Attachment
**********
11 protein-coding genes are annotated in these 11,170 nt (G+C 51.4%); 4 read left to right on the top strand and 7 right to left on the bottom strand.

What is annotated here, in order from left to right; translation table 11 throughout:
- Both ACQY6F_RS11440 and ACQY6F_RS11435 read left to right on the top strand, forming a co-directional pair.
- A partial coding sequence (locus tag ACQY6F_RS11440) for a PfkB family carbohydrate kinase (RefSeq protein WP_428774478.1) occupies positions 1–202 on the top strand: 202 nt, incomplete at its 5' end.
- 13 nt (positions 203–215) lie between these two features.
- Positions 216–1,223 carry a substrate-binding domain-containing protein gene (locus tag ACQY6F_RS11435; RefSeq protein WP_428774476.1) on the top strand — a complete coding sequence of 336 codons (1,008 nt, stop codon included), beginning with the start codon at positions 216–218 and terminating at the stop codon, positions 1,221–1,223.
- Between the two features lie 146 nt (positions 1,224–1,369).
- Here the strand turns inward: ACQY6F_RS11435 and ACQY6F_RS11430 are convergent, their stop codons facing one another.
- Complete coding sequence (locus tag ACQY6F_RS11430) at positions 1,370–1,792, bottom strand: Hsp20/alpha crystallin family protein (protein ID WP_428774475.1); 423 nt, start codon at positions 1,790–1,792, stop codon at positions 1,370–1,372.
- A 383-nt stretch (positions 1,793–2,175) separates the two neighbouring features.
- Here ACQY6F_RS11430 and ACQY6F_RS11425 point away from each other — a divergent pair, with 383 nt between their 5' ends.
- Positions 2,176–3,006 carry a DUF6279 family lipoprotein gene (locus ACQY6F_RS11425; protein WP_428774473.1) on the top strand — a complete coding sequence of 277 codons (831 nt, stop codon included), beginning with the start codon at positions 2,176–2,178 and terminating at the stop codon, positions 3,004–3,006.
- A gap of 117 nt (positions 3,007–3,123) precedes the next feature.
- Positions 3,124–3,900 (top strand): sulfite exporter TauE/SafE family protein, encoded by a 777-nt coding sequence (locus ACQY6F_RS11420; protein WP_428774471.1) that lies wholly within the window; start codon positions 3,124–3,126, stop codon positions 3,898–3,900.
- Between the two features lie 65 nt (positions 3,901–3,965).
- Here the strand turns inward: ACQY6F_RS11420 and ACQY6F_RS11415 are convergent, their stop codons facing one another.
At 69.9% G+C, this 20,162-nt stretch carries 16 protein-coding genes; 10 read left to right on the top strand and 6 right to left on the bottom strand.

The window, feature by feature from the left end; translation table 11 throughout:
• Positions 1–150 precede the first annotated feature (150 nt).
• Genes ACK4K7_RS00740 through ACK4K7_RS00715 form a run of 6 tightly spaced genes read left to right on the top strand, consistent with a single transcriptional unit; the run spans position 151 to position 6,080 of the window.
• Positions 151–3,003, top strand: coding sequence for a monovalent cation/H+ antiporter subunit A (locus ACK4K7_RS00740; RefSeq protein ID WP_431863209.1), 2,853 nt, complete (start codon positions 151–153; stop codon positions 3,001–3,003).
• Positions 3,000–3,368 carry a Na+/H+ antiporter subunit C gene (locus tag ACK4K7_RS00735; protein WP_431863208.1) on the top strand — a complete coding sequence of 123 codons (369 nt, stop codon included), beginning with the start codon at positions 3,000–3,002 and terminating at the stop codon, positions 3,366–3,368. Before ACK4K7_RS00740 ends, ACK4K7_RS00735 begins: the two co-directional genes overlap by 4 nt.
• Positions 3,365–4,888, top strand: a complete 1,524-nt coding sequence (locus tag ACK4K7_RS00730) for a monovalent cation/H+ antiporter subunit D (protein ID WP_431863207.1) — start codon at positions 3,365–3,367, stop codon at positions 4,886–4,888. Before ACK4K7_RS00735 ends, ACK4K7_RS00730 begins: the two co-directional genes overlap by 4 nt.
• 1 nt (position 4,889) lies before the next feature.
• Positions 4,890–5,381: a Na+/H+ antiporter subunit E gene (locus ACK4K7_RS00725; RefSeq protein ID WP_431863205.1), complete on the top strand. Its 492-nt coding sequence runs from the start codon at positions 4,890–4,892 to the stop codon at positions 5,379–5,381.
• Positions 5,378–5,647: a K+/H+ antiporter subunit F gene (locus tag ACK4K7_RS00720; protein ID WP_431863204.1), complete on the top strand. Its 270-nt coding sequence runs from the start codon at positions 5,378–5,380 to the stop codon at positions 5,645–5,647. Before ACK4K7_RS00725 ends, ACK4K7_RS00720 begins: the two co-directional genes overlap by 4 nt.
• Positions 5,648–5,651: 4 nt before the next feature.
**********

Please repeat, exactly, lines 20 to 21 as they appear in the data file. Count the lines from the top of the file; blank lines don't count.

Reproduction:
• Genes ACK4K7_RS00740 through ACK4K7_RS00715 form a run of 6 tightly spaced genes read left to right on the top strand, consistent with a single transcriptional unit; the run spans position 151 to position 6,080 of the window.
• Positions 151–3,003, top strand: coding sequence for a monovalent cation/H+ antiporter subunit A (locus ACK4K7_RS00740; RefSeq protein ID WP_431863209.1), 2,853 nt, complete (start codon positions 151–153; stop codon positions 3,001–3,003).